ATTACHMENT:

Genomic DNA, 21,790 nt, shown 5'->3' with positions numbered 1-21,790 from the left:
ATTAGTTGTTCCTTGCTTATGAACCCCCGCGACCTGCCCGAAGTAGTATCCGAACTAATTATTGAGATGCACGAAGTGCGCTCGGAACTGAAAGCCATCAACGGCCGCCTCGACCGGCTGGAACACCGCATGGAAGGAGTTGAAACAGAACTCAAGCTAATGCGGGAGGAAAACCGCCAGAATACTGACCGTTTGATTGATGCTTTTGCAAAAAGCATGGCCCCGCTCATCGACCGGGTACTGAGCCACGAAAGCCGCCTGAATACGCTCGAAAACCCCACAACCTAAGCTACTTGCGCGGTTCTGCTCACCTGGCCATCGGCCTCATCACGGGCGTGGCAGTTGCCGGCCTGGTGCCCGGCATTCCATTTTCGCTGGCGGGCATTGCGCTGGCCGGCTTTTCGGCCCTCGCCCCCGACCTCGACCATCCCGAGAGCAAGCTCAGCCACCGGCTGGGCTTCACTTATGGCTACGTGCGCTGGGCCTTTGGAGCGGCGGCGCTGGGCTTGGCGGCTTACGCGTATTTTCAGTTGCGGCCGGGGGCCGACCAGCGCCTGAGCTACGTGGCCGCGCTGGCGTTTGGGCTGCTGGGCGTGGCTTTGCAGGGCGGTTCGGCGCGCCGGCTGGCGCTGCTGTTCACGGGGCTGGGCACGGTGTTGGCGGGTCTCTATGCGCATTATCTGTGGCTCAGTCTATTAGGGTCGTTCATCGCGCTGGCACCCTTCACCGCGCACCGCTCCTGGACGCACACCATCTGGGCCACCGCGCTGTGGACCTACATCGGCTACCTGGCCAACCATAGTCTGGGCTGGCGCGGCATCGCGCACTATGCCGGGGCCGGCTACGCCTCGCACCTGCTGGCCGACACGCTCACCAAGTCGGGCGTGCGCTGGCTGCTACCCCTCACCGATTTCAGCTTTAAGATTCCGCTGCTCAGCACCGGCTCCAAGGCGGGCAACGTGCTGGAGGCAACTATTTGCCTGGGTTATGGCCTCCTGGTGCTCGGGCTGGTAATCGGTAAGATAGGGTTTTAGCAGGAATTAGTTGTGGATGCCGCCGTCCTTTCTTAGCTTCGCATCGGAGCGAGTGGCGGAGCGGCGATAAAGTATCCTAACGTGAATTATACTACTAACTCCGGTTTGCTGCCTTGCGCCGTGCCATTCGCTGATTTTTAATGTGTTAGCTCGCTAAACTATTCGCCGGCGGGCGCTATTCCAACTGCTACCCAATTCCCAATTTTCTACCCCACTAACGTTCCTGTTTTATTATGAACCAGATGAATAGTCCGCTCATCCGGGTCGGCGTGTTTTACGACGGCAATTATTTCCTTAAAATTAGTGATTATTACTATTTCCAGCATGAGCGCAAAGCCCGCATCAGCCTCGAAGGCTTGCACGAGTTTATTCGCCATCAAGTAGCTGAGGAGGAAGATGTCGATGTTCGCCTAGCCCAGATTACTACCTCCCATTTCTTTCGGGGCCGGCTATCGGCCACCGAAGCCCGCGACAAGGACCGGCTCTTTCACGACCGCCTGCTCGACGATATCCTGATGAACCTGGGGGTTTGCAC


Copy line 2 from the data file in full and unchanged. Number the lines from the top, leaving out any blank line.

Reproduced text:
ATTAGTTGTTCCTTGCTTATGAACCCCCGCGACCTGCCCGAAGTAGTATCCGAACTAATTATTGAGATGCACGAAGTGCGCTCGGAACTGAAAGCCATCAACGGCCGCCTCGACCGGCTGGAACACCGCATGGAAGGAGTTGAAACAGAACTCAAGCTAATGCGGGAGGAAAACCGCCAGAATACTGACCGTTTGATTGATGCTTTTGCAAAAAGCATGGCCCCGCTCATCGACCGGGTACTGAGCCACGAAAGCCGCCTGAATACGCTCGAAAACCCCACAACCTAAGCTACTTGCGCGGTTCTGCTCACCTGGCCATCGGCCTCATCACGGGCGTGGCAGTTGCCGGCCTGGTGCCCGGCATTCCATTTTCGCTGGCGGGCATTGCGCTGGCCGGCTTTTCGGCCCTCGCCCCCGACCTCGACCATCCCGAGAGCAAGCTCAGCCACCGGCTGGGCTTCACTTATGGCTACGTGCGCTGGGCCTTTGGAGCGGCGGCGCTGGGCTTGGCGGCTTACGCGTATTTTCAGTTGCGGCCGGGGGCCGACCAGCGCCTGAGCTACGTGGCCGCGCTGGCGTTTGGGCTGCTGGGCGTGGCTTTGCAGGGCGGTTCGGCGCGCCGGCTGGCGCTGCTGTTCACGGGGCTGGGCACGGTGTTGGCGGGTCTCTATGCGCATTATCTGTGGCTCAGTCTATTAGGGTCGTTCATCGCGCTGGCACCCTTCACCGCGCACCGCTCCTGGACGCACACCATCTGGGCCACCGCGCTGTGGACCTACATCGGCTACCTGGCCAACCATAGTCTGGGCTGGCGCGGCATCGCGCACTATGCCGGGGCCGGCTACGCCTCGCACCTGCTGGCCGACACGCTCACCAAGTCGGGCGTGCGCTGGCTGCTACCCCTCACCGATTTCAGCTTTAAGATTCCGCTGCTCAGCACCGGCTCCAAGGCGGGCAACGTGCTGGAGGCAACTATTTGCCTGGGTTATGGCCTCCTGGTGCTCGGGCTGGTAATCGGTAAGATAGGGTTTTAGCAGGAATTAGTTGTGGATGCCGCCGTCCTTTCTTAGCTTCGCATCGGAGCGAGTGGCGGAGCGGCGATAAAGTATCCTAACGTGAATTATACTACTAACTCCGGTTTGCTGCCTTGCGCCGTGCCATTCGCTGATTTTTAATGTGTTAGCTCGCTAAACTATTCGCCGGCGGGCGCTATTCCAACTGCTACCCAATTCCCAATTTTCTACCCCACTAACGTTCCTGTTTTATTATGAACCAGATGAATAGTCCGCTCATCCGGGTCGGCGTGTTTTACGACGGCAATTATTTCCTTAAAATTAGTGATTATTACTATTTCCAGCATGAGCGCAAAGCCCGCATCAGCCTCGAAGGCTTGCACGAGTTTATTCGCCATCAAGTAGCTGAGGAGGAAGATGTCGATGTTCGCCTAGCCCAGATTACTACCTCCCATTTCTTTCGGGGCCGGCTATCGGCCACCGAAGCCCGCGACAAGGACCGGCTCTTTCACGACCGCCTGCTCGACGATATCCTGATGAACCTGGGGGTTTGCAC